Thursday, April 16, 2015

After the NDP referendum

Neighbourhood development plans, the referendum
and after

This blog discusses the issues raised from the
experience of drawing up a Neighbourhood Development
Plan and putting it to examination and referendum
‘material consideration’, and it would be reasonable
for a decision-maker to give substantial weight to
comments based on the substantial evidence base
represented by a draft NDP even if ‘the people’ had
not yet formally endorsed it.
A DCLG official has also agreed that it would be
reasonable in following section 38(6) for a decision maker
to give substantial weight to an NDP based on
substantial evidence, even if it failed its referendum.
Parish Council representations must be given
weight whether there is an NDP in preparation or
not. It would be perverse to give less and not more
weight to representations based on evidence
collected from the local population over a number of
years and through considerable expense in time and
money, just because of a failure to secure the
majority vote at a referendum. Such a failure could
be due to opposition to a single controversial
proposal or policy.
In these circumstances, asking, as the current
regulations require, whether the plan should be
‘used to help in making decisions’ is pointless, as
the plan must be taken into account whatever the
result of the referendum.
Given that the effect of an NDP receiving a simple
majority vote is that it becomes the ‘development
plan’ for the neighbourhood area for the purposes of
section 38(6), this should have been the question
put in the referendum. If this is too legalistic for the
voters to understand, then the question could relate
to another real effect of a ‘yes’ vote – whether more
weight should be given to the NDP than the Local
Plan covering the same area. However, in order to
cast a vote on this question, it would reasonably be
necessary for the electorate to know the contents
of the relevant Local Plan and be able to compare
its effect against the possible effect of the NDP (at
least one honest villager spoiled their voting paper,
being unable to make this comparison).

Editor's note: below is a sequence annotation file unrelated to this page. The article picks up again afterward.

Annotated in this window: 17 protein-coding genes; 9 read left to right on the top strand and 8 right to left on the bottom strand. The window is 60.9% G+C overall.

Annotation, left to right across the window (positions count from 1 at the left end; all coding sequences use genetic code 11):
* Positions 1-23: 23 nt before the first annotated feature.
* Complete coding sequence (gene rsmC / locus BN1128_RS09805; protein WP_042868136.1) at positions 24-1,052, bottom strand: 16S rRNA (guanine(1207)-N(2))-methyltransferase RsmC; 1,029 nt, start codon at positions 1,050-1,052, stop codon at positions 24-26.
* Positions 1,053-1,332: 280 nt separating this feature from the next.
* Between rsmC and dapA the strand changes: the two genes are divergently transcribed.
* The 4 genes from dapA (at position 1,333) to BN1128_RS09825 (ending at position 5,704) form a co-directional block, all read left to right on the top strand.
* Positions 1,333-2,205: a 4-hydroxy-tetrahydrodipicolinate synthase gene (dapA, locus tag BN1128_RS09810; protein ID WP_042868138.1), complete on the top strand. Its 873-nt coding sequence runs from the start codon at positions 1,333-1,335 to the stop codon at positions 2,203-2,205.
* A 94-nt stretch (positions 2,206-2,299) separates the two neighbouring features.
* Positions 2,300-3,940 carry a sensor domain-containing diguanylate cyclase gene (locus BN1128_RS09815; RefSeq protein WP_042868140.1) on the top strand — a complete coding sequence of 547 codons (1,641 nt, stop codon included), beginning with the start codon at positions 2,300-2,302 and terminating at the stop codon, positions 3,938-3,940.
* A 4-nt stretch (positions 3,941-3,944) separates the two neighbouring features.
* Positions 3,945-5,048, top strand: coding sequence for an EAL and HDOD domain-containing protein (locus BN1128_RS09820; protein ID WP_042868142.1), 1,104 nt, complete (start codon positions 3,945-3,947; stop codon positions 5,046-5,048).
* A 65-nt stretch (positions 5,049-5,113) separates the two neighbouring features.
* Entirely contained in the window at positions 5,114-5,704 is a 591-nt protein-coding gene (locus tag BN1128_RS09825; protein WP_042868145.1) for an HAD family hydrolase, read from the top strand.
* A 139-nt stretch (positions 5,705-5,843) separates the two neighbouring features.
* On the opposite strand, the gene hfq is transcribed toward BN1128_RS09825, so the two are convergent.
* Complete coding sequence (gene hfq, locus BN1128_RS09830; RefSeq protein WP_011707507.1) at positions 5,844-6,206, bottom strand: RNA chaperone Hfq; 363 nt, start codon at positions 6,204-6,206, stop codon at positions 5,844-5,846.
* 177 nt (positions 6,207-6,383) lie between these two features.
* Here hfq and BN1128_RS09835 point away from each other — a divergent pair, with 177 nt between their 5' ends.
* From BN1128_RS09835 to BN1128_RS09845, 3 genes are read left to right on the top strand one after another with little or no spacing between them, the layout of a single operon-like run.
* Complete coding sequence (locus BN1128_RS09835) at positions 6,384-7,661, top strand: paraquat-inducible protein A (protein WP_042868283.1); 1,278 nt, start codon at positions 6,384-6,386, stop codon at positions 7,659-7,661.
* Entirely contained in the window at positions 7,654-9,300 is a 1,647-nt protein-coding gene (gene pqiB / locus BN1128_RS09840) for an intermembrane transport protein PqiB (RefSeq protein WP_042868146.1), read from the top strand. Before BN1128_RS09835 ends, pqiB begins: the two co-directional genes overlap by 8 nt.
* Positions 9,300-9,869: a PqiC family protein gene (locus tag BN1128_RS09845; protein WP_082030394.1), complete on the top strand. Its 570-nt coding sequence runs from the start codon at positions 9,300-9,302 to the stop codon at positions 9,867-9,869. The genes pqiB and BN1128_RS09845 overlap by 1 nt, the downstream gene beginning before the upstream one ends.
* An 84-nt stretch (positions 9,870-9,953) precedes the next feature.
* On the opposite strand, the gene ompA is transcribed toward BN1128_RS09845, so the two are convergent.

Over 1,000 NDPs are in preparation and over 50
have received support at referendum. It is not yet
known how many such plans have been tested at
committee or appeal in the determination of
applications by local planning authorities or the
Secretary of State. However, in the knowledge that
very few people would have been either able or
willing to read, understand and compare an NDP
with the relevant Local Plan, it might be reasonable
(in silent defiance of the regulations) in the exercise
of their judgement for a decision-maker to give little
or no more weight to a Neighbourhood Plan that got
its majority than to one that did not.
In my village about 30% of those entitled to vote
supported the NDP without, I would suggest,
carrying out the relevant comparison but as a show
of solidarity with those people who had put the
time and effort into the preparation of the plan. This
does not appear to be a good or sufficient reason to
raise a plan prepared by lay volunteers to the status
of the ‘development plan’ in substitution for a Local
Plan prepared by professionals. It will be very
interesting to see the feedback from professional
planners when they have had experience of giving
development plan status to NDP policies.
Without very close supervision over the
preparation of NDPs in a way that preserves the
spirit of ‘localism’, planning officers are likely to find
themselves trying to apply policies which are
insufficiently precise, prescriptive or proscriptive to
form a sound and reasonable basis for decision making
in accordance with section 38(6).

1 D. Lock: ‘CMK Business Neighbourhood Plan megaballots’.
Town & Country Planning, 2015, Vol. 84, Feb.,
2 Parliamentary Under-Secretary of State for
Communities and Local Government Penny Mordaunt,
reported in Hansard, 4 Mar. 2015, Column 360WH.
3 Section 38(6) states: ‘If regard is to be had to the
development plan for the purpose of any determination
to be made under the planning Acts the determination
must be made in accordance with the plan unless
material considerations indicate otherwise.’
184 Town & Country Planning April 2015

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